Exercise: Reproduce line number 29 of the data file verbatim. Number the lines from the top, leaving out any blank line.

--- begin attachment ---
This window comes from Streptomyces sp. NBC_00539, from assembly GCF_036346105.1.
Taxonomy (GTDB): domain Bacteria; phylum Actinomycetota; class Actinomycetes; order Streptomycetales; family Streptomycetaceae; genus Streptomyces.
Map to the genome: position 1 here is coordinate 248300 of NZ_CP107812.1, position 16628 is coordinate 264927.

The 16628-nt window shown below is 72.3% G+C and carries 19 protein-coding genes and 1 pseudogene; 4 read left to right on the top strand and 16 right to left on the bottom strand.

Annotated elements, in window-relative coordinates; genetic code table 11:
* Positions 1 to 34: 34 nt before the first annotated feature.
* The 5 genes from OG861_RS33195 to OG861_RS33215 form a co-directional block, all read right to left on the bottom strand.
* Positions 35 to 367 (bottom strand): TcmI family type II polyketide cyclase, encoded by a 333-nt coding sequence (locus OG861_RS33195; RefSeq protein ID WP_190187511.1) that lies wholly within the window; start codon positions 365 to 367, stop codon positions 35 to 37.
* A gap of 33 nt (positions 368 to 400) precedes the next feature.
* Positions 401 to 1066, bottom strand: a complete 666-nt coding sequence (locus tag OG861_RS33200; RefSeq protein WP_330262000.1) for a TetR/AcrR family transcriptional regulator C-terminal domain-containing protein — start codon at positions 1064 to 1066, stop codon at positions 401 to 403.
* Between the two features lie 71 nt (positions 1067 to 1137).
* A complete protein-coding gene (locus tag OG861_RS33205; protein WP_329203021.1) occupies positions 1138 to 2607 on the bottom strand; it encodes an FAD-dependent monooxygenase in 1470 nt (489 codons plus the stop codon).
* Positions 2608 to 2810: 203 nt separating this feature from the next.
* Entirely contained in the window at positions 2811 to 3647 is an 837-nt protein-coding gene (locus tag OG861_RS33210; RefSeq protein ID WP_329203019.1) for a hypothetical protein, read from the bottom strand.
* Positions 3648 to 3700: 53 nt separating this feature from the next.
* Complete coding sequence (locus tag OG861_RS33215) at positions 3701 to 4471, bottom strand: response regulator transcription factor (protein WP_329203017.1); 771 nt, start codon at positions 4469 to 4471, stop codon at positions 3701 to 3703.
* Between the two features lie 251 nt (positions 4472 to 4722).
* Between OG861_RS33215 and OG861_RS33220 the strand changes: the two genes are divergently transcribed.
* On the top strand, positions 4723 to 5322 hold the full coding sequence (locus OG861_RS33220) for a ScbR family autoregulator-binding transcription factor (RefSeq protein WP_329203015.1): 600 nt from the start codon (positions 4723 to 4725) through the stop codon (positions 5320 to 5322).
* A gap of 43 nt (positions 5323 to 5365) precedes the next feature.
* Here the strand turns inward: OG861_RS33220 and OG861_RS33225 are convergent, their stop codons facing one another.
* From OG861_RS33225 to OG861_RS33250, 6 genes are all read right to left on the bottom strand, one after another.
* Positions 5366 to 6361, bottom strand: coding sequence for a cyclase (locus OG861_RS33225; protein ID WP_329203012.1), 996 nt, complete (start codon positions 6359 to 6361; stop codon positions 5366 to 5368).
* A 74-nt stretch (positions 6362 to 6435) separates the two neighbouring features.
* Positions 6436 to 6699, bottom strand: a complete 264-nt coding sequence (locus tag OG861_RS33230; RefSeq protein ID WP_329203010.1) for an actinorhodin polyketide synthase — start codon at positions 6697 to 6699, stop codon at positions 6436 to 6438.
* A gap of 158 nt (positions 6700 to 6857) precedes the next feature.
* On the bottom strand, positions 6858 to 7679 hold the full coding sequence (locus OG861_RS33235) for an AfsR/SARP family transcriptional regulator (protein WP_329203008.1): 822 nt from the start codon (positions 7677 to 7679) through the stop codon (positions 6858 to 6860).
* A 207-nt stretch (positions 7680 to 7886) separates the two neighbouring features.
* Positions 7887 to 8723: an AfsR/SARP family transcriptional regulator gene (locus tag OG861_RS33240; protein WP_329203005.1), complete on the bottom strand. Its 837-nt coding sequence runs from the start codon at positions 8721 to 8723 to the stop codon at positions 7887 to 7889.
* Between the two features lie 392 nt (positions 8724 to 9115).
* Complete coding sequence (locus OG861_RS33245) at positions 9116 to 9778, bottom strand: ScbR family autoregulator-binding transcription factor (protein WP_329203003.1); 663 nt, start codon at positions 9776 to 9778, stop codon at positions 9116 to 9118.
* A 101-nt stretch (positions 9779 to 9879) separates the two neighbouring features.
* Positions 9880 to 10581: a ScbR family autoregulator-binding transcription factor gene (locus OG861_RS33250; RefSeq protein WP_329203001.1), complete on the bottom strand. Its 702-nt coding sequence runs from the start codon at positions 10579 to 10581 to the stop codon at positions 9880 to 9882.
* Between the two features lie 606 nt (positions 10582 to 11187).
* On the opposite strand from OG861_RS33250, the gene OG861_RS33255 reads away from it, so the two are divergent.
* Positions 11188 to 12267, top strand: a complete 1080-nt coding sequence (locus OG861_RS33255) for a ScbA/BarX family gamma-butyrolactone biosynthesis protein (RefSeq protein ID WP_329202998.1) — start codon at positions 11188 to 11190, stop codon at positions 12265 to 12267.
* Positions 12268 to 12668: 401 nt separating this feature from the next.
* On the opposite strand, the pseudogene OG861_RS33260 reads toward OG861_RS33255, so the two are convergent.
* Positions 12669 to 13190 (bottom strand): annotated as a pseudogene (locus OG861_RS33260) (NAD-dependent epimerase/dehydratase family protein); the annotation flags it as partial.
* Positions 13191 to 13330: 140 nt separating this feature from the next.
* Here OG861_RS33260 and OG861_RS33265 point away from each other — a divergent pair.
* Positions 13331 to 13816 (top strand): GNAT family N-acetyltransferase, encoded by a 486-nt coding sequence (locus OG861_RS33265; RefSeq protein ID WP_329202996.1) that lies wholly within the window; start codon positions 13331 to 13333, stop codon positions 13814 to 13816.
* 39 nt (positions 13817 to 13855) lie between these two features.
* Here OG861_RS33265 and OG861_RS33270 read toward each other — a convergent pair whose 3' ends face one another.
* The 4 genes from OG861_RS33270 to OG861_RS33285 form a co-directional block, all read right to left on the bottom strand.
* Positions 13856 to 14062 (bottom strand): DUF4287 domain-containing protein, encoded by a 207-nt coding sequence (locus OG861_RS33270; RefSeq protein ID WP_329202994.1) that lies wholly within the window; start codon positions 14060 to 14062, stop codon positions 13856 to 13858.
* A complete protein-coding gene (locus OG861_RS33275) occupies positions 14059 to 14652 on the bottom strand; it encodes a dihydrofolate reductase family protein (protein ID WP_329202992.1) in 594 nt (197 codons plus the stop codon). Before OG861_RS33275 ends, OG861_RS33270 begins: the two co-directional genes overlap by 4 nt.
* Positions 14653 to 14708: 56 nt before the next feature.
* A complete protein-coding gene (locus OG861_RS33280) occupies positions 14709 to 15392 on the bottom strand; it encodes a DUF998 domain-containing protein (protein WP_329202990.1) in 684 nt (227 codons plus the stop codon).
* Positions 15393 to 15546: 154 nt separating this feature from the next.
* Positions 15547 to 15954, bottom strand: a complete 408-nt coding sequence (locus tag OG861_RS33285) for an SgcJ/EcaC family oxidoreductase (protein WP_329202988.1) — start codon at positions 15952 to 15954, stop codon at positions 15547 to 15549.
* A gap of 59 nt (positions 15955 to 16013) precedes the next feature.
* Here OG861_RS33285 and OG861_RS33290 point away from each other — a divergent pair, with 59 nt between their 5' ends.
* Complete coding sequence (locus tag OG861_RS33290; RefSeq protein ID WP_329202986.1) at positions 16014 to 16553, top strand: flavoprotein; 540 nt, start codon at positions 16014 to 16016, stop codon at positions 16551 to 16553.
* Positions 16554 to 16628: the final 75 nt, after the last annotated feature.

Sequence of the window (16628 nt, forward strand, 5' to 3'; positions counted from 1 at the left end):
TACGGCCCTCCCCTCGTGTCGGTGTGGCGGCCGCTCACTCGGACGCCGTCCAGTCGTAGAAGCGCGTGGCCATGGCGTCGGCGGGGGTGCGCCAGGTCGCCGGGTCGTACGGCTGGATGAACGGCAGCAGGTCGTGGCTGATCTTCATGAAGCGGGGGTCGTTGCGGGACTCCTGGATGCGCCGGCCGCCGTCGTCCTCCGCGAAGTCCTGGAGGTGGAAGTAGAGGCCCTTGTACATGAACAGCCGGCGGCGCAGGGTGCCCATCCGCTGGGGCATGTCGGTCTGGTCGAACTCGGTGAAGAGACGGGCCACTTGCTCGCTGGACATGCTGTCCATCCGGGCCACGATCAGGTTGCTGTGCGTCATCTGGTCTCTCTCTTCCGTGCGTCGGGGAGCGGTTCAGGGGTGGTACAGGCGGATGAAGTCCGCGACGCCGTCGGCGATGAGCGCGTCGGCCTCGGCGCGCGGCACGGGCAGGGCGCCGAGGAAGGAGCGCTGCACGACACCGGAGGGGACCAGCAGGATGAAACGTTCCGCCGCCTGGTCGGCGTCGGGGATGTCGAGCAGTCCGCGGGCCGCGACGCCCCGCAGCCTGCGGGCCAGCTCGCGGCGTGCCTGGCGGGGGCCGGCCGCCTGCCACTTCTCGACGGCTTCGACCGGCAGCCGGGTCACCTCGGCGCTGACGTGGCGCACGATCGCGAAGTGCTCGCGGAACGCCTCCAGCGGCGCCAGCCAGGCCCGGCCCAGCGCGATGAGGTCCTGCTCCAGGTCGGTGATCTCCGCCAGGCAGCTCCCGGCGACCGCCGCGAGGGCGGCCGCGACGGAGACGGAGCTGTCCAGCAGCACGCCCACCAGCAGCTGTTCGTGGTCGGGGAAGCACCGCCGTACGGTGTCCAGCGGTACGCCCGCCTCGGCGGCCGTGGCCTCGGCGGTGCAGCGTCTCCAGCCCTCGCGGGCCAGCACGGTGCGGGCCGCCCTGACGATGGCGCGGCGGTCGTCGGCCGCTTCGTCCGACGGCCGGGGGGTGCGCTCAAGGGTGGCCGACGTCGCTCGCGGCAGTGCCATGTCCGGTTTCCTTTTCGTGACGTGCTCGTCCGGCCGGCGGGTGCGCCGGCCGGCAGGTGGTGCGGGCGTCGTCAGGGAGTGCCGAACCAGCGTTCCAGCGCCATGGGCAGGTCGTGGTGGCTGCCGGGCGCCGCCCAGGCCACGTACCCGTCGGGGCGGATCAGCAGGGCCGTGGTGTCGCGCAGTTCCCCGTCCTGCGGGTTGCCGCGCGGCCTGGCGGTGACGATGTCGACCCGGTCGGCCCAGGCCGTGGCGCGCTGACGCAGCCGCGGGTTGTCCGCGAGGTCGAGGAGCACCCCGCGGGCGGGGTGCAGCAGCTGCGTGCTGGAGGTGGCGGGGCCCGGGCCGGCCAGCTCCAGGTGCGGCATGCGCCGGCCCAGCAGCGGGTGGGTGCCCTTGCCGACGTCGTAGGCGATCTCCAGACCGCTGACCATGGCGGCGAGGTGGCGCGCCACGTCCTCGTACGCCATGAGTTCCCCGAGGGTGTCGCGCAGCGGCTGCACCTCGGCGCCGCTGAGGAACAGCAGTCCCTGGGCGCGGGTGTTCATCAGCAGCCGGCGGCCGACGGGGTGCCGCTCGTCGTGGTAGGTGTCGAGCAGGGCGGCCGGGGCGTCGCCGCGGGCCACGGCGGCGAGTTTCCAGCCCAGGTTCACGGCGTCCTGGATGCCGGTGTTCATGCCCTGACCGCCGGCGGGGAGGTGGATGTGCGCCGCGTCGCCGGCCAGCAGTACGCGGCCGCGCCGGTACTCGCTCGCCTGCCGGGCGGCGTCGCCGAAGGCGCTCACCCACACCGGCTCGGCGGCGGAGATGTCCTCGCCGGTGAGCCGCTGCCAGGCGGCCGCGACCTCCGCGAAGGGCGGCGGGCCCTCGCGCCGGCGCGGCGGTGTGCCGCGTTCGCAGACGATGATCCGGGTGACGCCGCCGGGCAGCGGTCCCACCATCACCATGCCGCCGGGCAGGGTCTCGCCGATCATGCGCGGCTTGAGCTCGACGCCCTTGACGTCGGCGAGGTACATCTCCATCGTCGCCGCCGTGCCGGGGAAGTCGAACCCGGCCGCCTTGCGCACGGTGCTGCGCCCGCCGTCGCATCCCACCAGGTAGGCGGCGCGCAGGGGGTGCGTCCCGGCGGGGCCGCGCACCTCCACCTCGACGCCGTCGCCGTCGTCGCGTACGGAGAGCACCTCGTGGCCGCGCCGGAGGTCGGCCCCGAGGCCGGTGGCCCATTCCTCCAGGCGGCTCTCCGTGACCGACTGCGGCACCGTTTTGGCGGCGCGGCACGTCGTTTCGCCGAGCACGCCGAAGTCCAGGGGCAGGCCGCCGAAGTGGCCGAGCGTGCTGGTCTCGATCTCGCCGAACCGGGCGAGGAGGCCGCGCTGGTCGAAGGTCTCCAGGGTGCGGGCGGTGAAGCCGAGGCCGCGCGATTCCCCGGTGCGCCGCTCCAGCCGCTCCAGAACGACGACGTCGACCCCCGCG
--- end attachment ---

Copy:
* Positions 7887 to 8723: an AfsR/SARP family transcriptional regulator gene (locus tag OG861_RS33240; protein WP_329203005.1), complete on the bottom strand. Its 837-nt coding sequence runs from the start codon at positions 8721 to 8723 to the stop codon at positions 7887 to 7889.